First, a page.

More than two dozen of these United States preserves have campgrounds with full hookups.
By Fred & Suzi Dow, F435606
As you travel in the United States, chances are you have passed through or been near a national forest. You may have heard or thought the parking aprons would be too small for your RV, or the hookups you want wouldn’t be available. At one time, that was true. But today, 26 U.S. Forest Service campgrounds with full hookups — most of them with 50-amp service — are scattered across the country.
If you venture into a national forest’s highly developed campground, you just might find the best camping experience ever. In addition to a community of fellow RV enthusiasts, you’ll discover spacious campsites, reliable electric power, and good drinking water, all at reasonable prices (especially if you use your Senior/Golden Age Passport).
From your campsite, you’ll hear a forest that is never completely silent and see a night sky awash with countless stars. Chances are, wildlife will wander by to check what’s happening. In other words, your experience will have you looking forward to your next national forest campground discovery.
National forests are part of the broad umbrella of public lands, an American concept established by President Theodore Roosevelt more than 100 years ago. Public lands in the United States are held in trust for the American people and their descendants by the federal government, either the Department of Interior, or, in the case of national forests and grasslands, the Department of Agriculture. The U.S. Forest Service administers the 176 national forests and grasslands scattered across the country and Puerto Rico.
The mission of the Forest Service is to sustain the health, diversity, and productivity of the nation’s forests and grasslands to meet the needs of present and future generations. Recreation has and will continue to be an important component in the Forest Service achieving its mission. Why? Since the end of World War II, with the increase in leisure time among working middle-class folks, national forests are a major source of many recreational activities, including camping.
Early in the 20th century, attitudes about camping changed. It became viewed as an adventure and tonic to the stress of modern life. In 1910, the first “auto campers” were built for commercial sale, and the RV industry was born. A few features touted in the earliest RV, such as storage and protection from the elements, still can be found in today’s motorhomes and towable RVs. Forest Service campgrounds with full hookups allow modern features such as air conditioning, microwave ovens, and televisions to operate. And, you have your own bed and bathroom.
With the growth of outdoor recreation and the increasing popularity of RVs, the Forest Service has upgraded many of its campgrounds with hookups, and has even built some new ones. The accompanying chart lists national forest campgrounds with full hookups (sewer, electric, and water). Most will accommodate Type A motorhomes and large RVs.
In addition to the 26 Forest Service campgrounds with full hookups, 57 campgrounds have electric and water hookups, 115 have electric only, and 14 have only water hookups, according to our research for the U.S. National Forest Campground Guide.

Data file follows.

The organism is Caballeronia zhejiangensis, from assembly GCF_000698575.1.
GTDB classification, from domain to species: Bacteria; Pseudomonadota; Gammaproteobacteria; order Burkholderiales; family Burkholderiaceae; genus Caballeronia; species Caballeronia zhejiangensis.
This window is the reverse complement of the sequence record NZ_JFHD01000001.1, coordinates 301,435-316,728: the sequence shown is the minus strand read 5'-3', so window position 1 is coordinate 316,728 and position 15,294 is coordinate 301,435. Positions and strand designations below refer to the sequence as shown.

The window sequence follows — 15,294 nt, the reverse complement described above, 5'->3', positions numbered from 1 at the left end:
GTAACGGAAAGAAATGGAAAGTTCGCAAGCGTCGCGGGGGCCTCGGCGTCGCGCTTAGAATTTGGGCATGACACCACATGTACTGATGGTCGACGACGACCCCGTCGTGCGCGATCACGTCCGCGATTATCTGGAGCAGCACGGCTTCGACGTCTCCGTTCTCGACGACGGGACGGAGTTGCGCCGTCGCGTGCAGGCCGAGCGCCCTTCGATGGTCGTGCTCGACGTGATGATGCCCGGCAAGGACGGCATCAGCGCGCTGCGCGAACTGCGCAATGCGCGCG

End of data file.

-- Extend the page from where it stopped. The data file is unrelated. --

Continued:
Considering the U.S. Forest Service has more than 2,000 developed campgrounds in its inventory, 26 places with full hookups may seem like a tiny number. But those 26 offer campers a great way to discover the delights of camping on public land. True, Forest Service campgrounds do not have all the amenities of private campgrounds, such as meeting rooms, bingo nights, or pickleball courts, but few private campgrounds offer the features found in a national forest.
For example, Mendenhall Campground in Alaska’s Tongass National Forest has its own glacier to explore. Salt Springs Campground in Florida’s Ocala National Forest offers swimming in crystal-clear water from bubbling springs. Union Creek Campground in Oregon’s Wallowa-Whitman National Forest is a short drive to the historic community of Sumpter with the Sumpter Valley Dredge State Heritage Area and the Sumpter Valley Railroad (a narrow-gauge steam operation). And Serrano Campground in California’s San Bernardino National Forest overlooks Big Bear Lake with its many attractions. How many private campgrounds can compete with the scenic beauty found in a national forest?
Don’t let old misconceptions place limits on discovering the delights of camping in national forests. You’ll find there’s something for everyone at these campgrounds, from hiking among the redwoods of California and enjoying the fall foliage in Kentucky to landing your personal “blue ribbon” rainbow trout or walking among the towering Rocky Mountains of Colorado.
For the past 23 years, Fred and Suzi Dow have researched, visited, and surveyed approximately 2,400 developed campgrounds in 176 national forests and grasslands. The data (up to 55 fields) collected on each campground is posted on their website, www.forestcamping.com, and published in a series of e-books. Their aim is to provide enough information that campers will be able to select a U.S. Forest Service campground that best suits their needs.
|State||National Forest||Campground Name||Amps|
|Arizona||Sitgreaves||Fool Hollow Lake||30/50|
|Kentucky||Land Between the Lake NRA||Hillman Ferry||30/50|
|Kentucky||Land Between the Lakes NRA||Wranglers||30|
|Kentucky||Daniel Boone||Twin Knobs||30/50|
|N. Carolina||Pisgah||Lake Powhatan||50|
|N. Carolina||Pisgah||Davidson River||50|
|Oregon||Rogue River-Siskiyou||Union Creek||50|
|Tennessee||Land Between the Lakes NRA||Piney||30/50|
|Texas||Sam Houston||Double Lake||50|
*Information was current as of October 3, 2017. Visit www.forestcamping.com for detailed descriptions.